Recognized on a national level by inclusion in the book The Opposite of Spoiled by Ron Lieber, this project is designed to help students gain deep knowledge of the Jewish mitzvah of giving tzedakah and about the different needs that exist in their community and the world. Seventh grade families pool together resources that would otherwise go toward purchasing b'nai mitzvah gifts for each student and instead create a class fund to be used for philanthropic purposes. In recent years, the fund has reached $30,000! Armed with the knowledge they’ve learned in class and in talking with many organizations, seventh graders make educated philanthropic decisions, all through a Jewish lens. The project culminates with the students allocating grants to nonprofit organizations that they themselves have explored and championed throughout the project. This is a key seventh grade project that integrates all academic subjects with our Judaic studies curriculum and our students' personal experience and values, to impact the world at large in a very real, tangible way.

In December 2016, our Brandeis Tzedek Program was featured in Ron Lieber's Your Money column of the New York Times. Click here for the article. Lieber describes our program as "best school-based giving program I’ve ever encountered."

Israel Trip

In eighth grade, students travel to Israel for two weeks of unparalleled experiential education. This trip is a powerful culmination of our students’ time at Brandeis, as well as a lasting experience to carry with them as they continue their journey as leaders in high school and beyond. Many of our graduating students have described the Israel trip as the highlight of their years at Brandeis, having been a direct experience of what they have learned during their years at our school. It is a time for our students to experience a place where the biblical stories, Hebrew language, and history (both ancient and modern) that they have been studying comes to life. This trip is a culmination of many aspects of our students' experiences at Brandeis—incorporating inquiry, identity, history, spirituality, language, and community. The eighth grade Israel trip has become an important part of the fabric of the Brandeis educational experience.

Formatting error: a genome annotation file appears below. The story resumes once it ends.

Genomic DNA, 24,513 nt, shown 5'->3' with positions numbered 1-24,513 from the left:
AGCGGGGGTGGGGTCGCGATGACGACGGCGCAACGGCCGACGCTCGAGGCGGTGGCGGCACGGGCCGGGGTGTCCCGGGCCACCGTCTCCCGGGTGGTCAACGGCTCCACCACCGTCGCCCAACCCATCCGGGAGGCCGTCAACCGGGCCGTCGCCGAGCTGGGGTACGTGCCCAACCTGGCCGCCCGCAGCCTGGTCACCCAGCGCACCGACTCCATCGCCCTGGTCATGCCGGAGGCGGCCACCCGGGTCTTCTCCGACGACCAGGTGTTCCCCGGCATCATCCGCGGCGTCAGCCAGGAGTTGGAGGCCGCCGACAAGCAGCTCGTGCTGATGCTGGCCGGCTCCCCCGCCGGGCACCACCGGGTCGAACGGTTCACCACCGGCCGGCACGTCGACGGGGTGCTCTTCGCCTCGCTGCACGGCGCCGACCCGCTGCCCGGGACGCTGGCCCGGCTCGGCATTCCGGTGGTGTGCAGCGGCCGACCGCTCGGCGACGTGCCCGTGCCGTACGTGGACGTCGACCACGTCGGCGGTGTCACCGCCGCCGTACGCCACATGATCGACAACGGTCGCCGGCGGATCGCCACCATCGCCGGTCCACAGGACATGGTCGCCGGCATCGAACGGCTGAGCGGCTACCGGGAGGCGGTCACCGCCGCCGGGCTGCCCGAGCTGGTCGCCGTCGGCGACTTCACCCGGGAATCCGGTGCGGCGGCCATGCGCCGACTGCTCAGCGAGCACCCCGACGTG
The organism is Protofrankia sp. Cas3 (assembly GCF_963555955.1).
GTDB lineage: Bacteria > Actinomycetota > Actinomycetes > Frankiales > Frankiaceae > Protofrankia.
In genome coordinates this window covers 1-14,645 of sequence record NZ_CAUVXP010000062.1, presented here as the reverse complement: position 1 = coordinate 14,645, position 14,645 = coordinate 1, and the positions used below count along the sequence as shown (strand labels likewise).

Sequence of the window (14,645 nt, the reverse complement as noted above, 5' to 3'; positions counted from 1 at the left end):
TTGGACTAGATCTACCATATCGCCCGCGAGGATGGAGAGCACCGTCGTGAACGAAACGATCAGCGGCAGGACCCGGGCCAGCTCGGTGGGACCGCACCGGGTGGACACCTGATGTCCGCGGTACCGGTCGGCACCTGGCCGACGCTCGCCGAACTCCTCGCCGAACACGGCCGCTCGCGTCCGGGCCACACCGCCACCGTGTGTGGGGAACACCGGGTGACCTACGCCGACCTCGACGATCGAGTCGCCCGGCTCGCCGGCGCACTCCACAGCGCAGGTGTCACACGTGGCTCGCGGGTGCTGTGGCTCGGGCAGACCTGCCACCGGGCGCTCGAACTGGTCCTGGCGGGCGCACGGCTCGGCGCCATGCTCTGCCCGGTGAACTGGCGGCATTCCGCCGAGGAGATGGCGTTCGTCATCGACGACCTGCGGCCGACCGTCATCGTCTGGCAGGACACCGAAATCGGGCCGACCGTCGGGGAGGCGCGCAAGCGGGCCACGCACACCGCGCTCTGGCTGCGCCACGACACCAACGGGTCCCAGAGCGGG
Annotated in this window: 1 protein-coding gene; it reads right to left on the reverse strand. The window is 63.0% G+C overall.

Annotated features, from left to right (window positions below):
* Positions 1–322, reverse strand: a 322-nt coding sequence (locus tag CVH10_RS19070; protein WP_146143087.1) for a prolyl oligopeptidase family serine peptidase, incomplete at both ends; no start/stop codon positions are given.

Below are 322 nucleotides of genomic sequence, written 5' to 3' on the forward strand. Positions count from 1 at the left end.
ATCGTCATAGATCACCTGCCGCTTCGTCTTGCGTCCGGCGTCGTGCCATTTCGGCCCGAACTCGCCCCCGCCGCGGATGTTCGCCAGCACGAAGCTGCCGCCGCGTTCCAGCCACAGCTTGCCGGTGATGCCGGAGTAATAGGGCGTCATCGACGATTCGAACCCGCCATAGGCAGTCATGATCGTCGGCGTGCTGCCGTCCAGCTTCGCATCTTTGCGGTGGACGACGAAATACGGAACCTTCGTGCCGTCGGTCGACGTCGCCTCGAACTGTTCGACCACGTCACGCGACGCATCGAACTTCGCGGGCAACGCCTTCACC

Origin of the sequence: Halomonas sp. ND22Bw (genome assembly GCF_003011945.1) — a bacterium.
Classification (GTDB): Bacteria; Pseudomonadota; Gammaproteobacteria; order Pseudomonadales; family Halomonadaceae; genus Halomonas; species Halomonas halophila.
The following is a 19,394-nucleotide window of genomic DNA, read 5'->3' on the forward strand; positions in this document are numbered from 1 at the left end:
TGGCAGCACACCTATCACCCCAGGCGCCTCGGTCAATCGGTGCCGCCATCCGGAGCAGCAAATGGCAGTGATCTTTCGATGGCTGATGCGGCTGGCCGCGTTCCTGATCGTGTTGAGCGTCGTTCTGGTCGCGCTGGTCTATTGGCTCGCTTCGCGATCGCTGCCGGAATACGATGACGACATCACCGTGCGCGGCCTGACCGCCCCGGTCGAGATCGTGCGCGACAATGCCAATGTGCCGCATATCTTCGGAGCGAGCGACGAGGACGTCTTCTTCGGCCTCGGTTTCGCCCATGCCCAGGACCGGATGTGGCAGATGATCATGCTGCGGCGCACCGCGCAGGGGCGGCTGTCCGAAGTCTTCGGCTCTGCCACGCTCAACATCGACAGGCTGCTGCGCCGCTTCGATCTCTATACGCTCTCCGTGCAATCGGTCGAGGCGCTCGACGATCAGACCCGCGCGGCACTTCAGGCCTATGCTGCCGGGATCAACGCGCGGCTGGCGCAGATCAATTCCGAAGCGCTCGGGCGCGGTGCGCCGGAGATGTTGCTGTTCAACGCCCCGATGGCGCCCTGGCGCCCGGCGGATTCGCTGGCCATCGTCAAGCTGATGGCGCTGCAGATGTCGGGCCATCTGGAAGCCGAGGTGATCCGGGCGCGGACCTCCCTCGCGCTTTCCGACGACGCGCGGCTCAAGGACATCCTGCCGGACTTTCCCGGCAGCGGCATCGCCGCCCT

Middle School Retreats

Returning to school from summer vacation is a major transition in the life of a middle school student. We also know that combining social activities with team-building, confidence-boosting, and initiative-enhancing challenges through a shared and supportive experience improves the reentry process and helps to ease this transition.

Our middle school students kick off their school year with an overnight retreat, where they engage in low-level challenge courses, high ropes elements, climbing walls, and adventure activities. Together, students build trust and cooperation, and strengthen the bonds between themselves and with their teachers.

Jewish values, which guide all of us at Brandeis, also play a major role in shaping retreat agendas. The retreat setting affords students the opportunity to reflect on past experiences, clarify their present goals, chart their path for the coming year, and realize more of their potential–allowing students to hit the ground running, socially and academically, once they return to campus.